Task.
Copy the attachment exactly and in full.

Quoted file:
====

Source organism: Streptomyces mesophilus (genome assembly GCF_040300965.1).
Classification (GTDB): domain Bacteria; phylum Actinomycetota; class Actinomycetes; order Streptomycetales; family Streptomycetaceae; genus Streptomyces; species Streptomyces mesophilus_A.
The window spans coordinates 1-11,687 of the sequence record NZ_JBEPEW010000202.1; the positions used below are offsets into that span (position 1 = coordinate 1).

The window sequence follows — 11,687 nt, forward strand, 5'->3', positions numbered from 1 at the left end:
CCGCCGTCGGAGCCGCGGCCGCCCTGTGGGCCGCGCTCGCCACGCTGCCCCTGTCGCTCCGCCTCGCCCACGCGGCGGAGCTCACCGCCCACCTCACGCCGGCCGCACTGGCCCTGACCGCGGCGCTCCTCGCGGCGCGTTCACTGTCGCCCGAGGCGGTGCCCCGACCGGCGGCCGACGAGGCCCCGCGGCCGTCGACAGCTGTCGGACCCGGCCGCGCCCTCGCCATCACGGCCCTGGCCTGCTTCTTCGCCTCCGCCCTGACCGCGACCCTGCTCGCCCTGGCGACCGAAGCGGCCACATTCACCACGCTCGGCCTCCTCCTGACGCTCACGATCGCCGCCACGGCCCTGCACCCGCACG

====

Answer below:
Source organism: Streptomyces mesophilus (genome assembly GCF_040300965.1).
Classification (GTDB): domain Bacteria; phylum Actinomycetota; class Actinomycetes; order Streptomycetales; family Streptomycetaceae; genus Streptomyces; species Streptomyces mesophilus_A.
The window spans coordinates 1-11,687 of the sequence record NZ_JBEPEW010000202.1; the positions used below are offsets into that span (position 1 = coordinate 1).

The window sequence follows — 11,687 nt, forward strand, 5'->3', positions numbered from 1 at the left end:
CCGCCGTCGGAGCCGCGGCCGCCCTGTGGGCCGCGCTCGCCACGCTGCCCCTGTCGCTCCGCCTCGCCCACGCGGCGGAGCTCACCGCCCACCTCACGCCGGCCGCACTGGCCCTGACCGCGGCGCTCCTCGCGGCGCGTTCACTGTCGCCCGAGGCGGTGCCCCGACCGGCGGCCGACGAGGCCCCGCGGCCGTCGACAGCTGTCGGACCCGGCCGCGCCCTCGCCATCACGGCCCTGGCCTGCTTCTTCGCCTCCGCCCTGACCGCGACCCTGCTCGCCCTGGCGACCGAAGCGGCCACATTCACCACGCTCGGCCTCCTCCTGACGCTCACGATCGCCGCCACGGCCCTGCACCCGCACG